• Reducing the odds of developing osteoarthritis or other age-related joint problems
  • Reducing the odds of getting injured

5. Reduces knee valgus

Have you ever done a squat and noticed that your knees were caving in towards the midline of your body? If so, you may be struggling with knee valgus.

Knee valgus is a common condition that affects people with weak hip muscles. The simple answer to getting rid of knee valgus is to do exercises that strengthen the hips, such as lateral band walks.

6. Improves athletic performance

One of the hip muscles' jobs is to initiate lower body movements from the hip joint. Those movements include everything from walking and running to jumping. Essentially, any leg movement relevant to athletics is thanks to work done by the hips. 

Therefore, it is crucial to strengthen the hips if you want to improve your athletic performance. With strong hips, the muscles will do a better job at initiating those lower-body movements. As a result, you will become a faster runner, higher jumper, and an overall better athlete.

Lateral Band Walk Technique

Now without further ado, here is how to do lateral band walks! We suggest integrating this exercise into your existing lower body workout or resistance band workout. Before getting started, you need the correct looped resistance band. Resistance bands usually come in different levels of tension. If you have never done lateral walks before, start with a band that has mild tension.

If you do the exercise and the band feels either too tense or not tense enough, feel free to stop and change resistance bands. Also, if you don't have a looped resistance band available, you can take a regular one and tie the ends in a knot.

Here is how to do lateral band walks with the proper form:

  1. Wrap the looped band just above both of your ankles. Step your feet out to about shoulder-width apart, or until there is tension in the band.
  1. Get into an athletic stance with your knees slightly bent, hips hinged forward about 45-degrees, and hands on your hips.
  1. Keeping your upper body facing forward, take one step to the right with your right foot. Feel the tension in your right hip, then slowly step your left foot to the right so that your feet return to shoulder-width apart.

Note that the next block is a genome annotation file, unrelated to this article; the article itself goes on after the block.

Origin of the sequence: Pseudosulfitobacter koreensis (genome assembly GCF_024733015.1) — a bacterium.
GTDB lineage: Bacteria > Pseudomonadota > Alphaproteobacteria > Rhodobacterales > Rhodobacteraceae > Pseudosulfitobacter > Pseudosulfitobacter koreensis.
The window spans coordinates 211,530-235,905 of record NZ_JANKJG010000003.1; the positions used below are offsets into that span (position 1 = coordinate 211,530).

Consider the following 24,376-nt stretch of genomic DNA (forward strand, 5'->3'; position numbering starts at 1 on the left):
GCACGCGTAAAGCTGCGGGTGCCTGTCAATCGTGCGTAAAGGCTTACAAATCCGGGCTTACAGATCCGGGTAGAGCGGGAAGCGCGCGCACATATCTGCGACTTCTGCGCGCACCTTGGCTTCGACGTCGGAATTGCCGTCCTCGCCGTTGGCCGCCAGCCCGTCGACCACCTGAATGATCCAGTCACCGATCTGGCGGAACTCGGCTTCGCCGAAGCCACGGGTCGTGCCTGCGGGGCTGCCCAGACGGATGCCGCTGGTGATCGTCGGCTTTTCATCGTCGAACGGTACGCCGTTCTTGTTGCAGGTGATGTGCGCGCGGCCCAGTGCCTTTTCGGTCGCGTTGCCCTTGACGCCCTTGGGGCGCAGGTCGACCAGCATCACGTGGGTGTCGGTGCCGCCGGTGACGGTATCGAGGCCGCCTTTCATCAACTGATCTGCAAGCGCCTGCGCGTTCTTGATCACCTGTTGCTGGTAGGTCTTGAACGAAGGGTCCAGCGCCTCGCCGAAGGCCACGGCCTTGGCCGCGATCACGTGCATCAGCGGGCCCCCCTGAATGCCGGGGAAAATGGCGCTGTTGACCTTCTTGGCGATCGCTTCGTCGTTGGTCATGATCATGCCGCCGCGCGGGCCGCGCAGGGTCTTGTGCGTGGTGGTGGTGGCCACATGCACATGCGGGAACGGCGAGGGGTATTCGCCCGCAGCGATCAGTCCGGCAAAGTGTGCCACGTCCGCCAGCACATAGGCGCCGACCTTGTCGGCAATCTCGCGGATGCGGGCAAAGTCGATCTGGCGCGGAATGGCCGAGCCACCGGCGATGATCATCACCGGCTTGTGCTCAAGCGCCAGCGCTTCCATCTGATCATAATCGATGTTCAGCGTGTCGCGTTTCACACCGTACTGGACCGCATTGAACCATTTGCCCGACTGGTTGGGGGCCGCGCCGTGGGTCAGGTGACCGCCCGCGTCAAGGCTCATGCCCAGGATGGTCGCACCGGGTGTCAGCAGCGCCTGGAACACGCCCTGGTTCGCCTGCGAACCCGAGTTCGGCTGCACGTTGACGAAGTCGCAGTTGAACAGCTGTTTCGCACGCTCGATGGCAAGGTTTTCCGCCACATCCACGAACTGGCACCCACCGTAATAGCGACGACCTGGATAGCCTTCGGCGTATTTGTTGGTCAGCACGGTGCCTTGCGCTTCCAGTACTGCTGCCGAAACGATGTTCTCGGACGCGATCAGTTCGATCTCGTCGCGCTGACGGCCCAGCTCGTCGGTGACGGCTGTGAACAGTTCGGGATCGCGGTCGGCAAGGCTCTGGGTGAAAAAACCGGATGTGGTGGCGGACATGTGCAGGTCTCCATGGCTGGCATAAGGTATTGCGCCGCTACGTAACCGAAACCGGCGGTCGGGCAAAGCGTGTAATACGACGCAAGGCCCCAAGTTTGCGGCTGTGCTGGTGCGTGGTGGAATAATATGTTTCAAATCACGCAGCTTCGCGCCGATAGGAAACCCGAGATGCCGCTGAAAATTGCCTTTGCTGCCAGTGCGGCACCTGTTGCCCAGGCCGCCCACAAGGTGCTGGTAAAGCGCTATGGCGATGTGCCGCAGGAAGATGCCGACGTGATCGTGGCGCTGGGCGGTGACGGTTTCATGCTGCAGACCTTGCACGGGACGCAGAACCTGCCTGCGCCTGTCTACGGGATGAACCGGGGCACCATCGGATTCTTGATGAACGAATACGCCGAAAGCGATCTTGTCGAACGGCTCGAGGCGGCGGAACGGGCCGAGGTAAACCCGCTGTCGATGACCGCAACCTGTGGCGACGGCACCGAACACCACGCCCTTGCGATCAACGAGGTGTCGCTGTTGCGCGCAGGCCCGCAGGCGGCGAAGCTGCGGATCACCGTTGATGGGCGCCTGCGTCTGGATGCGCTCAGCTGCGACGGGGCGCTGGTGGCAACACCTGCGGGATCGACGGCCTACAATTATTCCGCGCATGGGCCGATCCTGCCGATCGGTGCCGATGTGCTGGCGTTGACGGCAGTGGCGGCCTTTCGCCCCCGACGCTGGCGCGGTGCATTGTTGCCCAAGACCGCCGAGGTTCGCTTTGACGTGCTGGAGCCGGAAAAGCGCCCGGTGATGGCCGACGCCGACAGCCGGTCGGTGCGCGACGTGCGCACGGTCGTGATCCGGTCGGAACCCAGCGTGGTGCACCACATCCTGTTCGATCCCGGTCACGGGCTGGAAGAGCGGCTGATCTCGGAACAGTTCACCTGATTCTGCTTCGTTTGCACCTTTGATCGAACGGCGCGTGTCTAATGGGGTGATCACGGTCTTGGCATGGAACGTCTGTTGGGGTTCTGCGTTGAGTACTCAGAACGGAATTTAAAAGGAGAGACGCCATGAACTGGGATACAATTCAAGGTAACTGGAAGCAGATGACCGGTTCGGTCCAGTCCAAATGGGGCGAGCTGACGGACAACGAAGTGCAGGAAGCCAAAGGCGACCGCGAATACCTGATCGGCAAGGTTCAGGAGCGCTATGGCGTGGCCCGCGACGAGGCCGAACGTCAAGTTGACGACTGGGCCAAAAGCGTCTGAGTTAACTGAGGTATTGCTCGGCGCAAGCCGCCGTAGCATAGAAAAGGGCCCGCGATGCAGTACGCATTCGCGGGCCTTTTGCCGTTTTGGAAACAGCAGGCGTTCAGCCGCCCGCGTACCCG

1. Take ten steps to the right with your right foot leading.  Then, switch directions and take ten steps to the left with your left foot leading.

As you do the exercise, make sure that your upper body, hips, and knees all stay facing forward. Also, make sure to take a step outwards directly from your hip joint. As you step, your foot should be in line with your hips and the rest of your body.

Top Lateral Band Walk Variations

While band walks are a fantastic exercise, you can't spend an entire workout doing them alone. However, you can put a workout together that includes traditional lateral band walks and band walk variations.

These variations generally have the same benefits as the regular band walk, but they also challenge the hip and glute muscles in unique ways.Here are some of the top lateral band walk variations:

1. Monster Walks

The easiest way to make lateral band walks more challenging is to double up the resistance. That is what monster walks do! Instead of just one band around the ankles, you have a second one above the knees. With two bands, your hips have to do double the amount of work. Take one looped resistance band and place it just above your knee caps.

Then, place a second resistance band right above your ankles just as you would for regular band walks. When you're ready, get into an athletic stance and take ten steps to the right with the right leg leading. Follow that up by taking ten steps to the left with the left leg. By the end of the set, you should feel an intense burn in your abductors!

2. X-band Walks

X-band walks have all the benefits of lateral band walks, but they also add some extra work for your core muscles.Grab a looped resistance band and step both of your feet on top of it about hip-width apart. Grab the other end of the resistance band with both hands and hold it at waist height. Twist the middle of the resistance band so that it forms an X shape.

There should be tension in your core to keep the resistance band by your waist. When you're ready, do just as you would for lateral walks and take ten steps to the right. Follow that up with ten steps to the left. As you do the exercise, challenge your core by holding the band tight by your waist.

3. Resistance Band Lateral Leg Lifts